- The Washington Times - Tuesday, October 21, 2008


The issue of race in America has taken a very ugly turn. The mainstream media and pollsters have incessantly scrutinized whether race will have a place in this presidential race. What with the the first black presidential nominee, now the almost-first one endorsing him. But for all the talk about race and the wolf-crying racial games played by Democrats, this writer has been skeptical about how much actual racism (and I don’t use this term lightly) would rear its ugly head. Well, it has reared and the picture isn’t pleasant.

Last week, it was difficult and disgusting to watch and hear the racist taunts and stereotypical epiteths hurled at Barack Obama by John McCain supporters as they waited in line at a rally without knowledge of being videotaped. The footage was aired nationally on CNN to reveal what we all know takes place in some parts of America but don’t always see front and center.

Of course, I don’t believe this is at all a reflection of the McCain campaign. He is no more responsible for the ignorant behavior than Mr. Obama is for the those who show up to his events wearing t-shirts emblazoned “Sarah Palin is a c—!” and worse. These recent revelations and Colin Powell’s endorsement of Mr. Obama do raise a troubling question about the direction of the GOP.

Let me first say, the display of this racist behavior on my television screen (such as the man who had an Obama sticker wrapped around a toy monkey) is equally as appalling to me as the name calling, racial smears, and threats I receive on an almost daily basis from Obama supporters, white liberals and black Democrats because I “dare” to be a conservative thinker and outspoken proponent of conservative ideals. According to some, I have abandoned my “blackness” because I have the audacity to, at times, criticize the black candidate (and that’s just the mild stuff). These extremist slurs are no different than the news video revealing an effigy of Mr. Obama hanging in a tree as a Halloween decoration in someone’s yard. While it is just as rare that one will see black hate on television (save for the Rev. Jeremiah Wright), it does exist and is just as foul and pervasive as white hate. Neither should be acceptable in today’s society or by the political parties.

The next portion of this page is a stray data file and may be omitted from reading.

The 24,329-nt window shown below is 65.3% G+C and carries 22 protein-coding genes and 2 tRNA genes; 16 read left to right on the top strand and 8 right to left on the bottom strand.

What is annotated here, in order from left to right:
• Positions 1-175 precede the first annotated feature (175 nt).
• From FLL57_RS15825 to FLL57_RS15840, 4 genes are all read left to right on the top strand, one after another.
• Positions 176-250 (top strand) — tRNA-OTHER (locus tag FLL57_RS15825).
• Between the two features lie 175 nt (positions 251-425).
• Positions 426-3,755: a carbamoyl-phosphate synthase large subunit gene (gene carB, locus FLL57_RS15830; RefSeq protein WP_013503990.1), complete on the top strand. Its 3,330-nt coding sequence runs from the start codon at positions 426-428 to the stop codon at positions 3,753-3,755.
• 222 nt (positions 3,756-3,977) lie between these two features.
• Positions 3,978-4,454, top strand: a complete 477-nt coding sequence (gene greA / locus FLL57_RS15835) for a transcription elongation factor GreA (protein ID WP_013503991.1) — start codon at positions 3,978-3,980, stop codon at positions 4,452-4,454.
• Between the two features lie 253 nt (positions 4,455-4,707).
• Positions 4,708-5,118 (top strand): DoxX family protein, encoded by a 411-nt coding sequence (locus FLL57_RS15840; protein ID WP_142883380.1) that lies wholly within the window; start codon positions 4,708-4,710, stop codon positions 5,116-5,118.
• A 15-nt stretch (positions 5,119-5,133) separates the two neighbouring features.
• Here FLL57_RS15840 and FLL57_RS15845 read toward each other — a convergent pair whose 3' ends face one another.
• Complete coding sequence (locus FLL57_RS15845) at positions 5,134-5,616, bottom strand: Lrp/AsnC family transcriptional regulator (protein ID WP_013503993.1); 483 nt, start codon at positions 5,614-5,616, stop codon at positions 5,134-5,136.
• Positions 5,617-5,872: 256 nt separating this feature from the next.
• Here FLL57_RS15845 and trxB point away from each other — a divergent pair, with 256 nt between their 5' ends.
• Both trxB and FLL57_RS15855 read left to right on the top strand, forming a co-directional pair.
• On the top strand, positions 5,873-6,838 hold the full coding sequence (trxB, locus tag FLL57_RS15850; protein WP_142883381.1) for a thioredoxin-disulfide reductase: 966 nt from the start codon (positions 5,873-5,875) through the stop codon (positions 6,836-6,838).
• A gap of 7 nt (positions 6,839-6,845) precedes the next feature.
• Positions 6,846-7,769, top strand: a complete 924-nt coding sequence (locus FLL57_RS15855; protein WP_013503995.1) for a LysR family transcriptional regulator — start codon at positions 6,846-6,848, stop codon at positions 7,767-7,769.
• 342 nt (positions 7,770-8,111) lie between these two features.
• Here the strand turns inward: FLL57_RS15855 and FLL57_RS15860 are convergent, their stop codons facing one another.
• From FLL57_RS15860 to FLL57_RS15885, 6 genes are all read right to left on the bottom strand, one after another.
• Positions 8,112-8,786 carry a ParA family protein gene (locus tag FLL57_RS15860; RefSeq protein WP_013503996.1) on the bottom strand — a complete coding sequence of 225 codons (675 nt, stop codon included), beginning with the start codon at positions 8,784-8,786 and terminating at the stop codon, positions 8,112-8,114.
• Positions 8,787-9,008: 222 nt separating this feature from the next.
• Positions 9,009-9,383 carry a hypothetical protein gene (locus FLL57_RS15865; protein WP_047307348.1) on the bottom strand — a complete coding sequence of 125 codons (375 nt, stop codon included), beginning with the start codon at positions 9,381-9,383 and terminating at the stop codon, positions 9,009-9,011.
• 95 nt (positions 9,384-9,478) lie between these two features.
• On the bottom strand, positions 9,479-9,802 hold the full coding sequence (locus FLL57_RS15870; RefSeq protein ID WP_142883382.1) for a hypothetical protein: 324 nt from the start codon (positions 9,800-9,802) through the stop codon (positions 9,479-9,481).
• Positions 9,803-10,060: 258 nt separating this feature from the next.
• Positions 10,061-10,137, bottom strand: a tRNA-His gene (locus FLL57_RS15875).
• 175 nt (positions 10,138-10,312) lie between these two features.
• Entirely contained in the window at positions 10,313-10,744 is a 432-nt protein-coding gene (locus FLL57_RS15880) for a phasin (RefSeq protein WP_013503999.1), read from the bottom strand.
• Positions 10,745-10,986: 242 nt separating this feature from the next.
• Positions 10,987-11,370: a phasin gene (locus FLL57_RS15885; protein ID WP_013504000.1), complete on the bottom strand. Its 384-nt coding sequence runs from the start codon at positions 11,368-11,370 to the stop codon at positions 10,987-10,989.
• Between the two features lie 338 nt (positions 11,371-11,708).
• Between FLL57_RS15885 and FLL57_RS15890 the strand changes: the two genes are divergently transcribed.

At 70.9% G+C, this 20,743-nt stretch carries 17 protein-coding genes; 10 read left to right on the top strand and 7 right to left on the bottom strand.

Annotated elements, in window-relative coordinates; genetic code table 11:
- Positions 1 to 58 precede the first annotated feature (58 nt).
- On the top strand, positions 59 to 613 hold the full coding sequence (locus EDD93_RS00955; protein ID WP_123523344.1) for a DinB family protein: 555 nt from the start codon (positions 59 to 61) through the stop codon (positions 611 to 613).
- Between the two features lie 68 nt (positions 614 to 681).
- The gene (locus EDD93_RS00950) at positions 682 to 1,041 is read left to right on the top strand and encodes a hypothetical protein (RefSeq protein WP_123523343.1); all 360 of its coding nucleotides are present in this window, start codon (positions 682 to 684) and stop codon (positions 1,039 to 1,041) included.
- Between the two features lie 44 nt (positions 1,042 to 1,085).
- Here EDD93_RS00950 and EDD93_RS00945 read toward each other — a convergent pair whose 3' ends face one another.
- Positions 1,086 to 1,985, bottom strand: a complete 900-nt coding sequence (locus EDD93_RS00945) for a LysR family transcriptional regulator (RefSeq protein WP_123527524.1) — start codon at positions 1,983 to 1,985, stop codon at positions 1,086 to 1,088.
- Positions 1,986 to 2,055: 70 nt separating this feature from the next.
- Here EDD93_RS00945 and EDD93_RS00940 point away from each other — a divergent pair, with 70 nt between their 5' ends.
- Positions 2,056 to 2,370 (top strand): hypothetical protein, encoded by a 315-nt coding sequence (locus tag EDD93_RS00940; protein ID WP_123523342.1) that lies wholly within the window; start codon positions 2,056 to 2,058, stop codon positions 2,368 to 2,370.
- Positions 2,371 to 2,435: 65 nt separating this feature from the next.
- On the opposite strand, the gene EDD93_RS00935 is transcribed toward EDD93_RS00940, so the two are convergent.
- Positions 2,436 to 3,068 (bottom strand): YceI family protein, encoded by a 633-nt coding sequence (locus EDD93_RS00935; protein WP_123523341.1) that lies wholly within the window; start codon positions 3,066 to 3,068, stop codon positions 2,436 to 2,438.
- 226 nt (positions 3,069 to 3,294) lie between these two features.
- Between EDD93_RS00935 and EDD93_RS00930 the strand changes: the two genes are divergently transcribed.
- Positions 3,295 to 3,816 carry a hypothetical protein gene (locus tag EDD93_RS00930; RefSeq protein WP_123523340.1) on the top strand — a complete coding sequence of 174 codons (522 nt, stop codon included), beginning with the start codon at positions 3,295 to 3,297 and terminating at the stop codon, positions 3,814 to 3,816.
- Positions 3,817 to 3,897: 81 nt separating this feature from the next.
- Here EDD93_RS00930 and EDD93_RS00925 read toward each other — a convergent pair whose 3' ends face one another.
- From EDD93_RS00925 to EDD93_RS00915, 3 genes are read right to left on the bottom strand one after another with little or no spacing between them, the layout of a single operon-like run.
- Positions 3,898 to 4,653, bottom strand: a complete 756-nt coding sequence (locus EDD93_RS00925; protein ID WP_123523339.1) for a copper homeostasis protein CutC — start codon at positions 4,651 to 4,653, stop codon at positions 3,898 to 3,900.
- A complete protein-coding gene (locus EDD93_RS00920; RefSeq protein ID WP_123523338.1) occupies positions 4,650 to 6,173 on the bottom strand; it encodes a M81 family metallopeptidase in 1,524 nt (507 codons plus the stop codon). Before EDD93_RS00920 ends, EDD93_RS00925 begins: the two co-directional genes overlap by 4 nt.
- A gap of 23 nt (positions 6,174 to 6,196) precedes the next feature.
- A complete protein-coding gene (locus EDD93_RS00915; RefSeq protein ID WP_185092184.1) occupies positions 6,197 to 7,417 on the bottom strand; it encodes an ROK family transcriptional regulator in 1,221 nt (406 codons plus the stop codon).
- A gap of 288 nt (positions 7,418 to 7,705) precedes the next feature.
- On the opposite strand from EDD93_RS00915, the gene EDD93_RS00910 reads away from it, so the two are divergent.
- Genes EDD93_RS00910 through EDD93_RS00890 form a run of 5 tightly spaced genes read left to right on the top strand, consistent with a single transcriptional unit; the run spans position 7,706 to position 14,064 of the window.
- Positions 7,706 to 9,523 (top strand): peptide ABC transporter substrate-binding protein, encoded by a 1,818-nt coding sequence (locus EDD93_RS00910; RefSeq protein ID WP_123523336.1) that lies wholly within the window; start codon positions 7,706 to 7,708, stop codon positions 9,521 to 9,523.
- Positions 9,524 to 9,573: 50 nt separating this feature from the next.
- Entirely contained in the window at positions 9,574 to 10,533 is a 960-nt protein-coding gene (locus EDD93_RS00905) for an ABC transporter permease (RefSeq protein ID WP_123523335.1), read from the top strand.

In a recent television interview, Democratic Congressman John Murtha of Pennsylvania acknowledged that his own constituents were racists (the very same people who voted for him). It would’ve been nice for him to bring that up when he was running for office not just because a black man he is supporting (Mr. Obama) is. These same “racists” who won’t vote for Mr. Obama according to Mr. Murtha, voted for him. He apparently needed their votes too badly himself to bring up their bigotry when he was running for office. What does that say about Mr. Murtha?

When black conservative radio host James Harris told Mr. McCain at a rally two weeks ago to “take it to him [Obama],” I knew what was about to happen next. And Mr. Harris soon found out when he received an onslaught of hate mail for daring to be a black man who doesn’t support the black candidate. When a white female audience member ignorantly called Mr. Obama an Arab (there is nothing wrong with Arabs of course), at a McCain town hall, Mr.McCain immediately reprimanded her: “He [Obama] is a decent person that you do not have to be scared [of] as president.” This sent a strong message to the woman and those like her, that ignorance or hate is not acceptable or tolerable with him.

We know Mr. McCain is not a bigot, yet the party (and his campaign) seem to attract its share of them and they’ve reared their ugly heads on national television. So the question now becomes, that while the party and campaign may not be instigators or partakers, have they become enablers? It is hard enough to attract minorities to the GOP, even harder if party leaders sit idly by and allow this kind of nonsense. Supporters take their cues from their leaders. Mr. McCain’s recent reprimand was the right thing to do. It should be the rule, not the exception, and needs to trickle down to every part of the campaign - from senior advisors to teenage volunteers. Passive acceptance is no longer an option for Republicans.

And while it is clear that both major political parties have some kind of racial culpability in their history, I hold the GOP to a higher standard for three reasons: 1) they are the party of Lincoln founded to put an end to slavery, which they did, thus they have history to live up to; 2) in a liberal leaning media culture there is an automatic double-standard slanted against Republicans and; 3) I used to work for the GOP and remain optimistic it can return to its roots. They must try harder.

Gains were made with minorities in the GOP over the past few years, but have taken a back seat to a more passive party apparatus, the nation’s first black presidential nominee, and now the Powell endorsement. While Mr. Powell’s announcement shouldn’t be a surprise - after all he has always been a moderate at odds with conservatives within the party - it should be a kick in the gut to the Republican party. They have lost so much already (by way of true conservatism). If they don’t change course, they are on the path to losing much more (their goal of diversity). Diverse conservatism. Now there’s a concept.

Tara Wall is deputy editorial page editor of The Washington Times. twall@washingtontimes.com.

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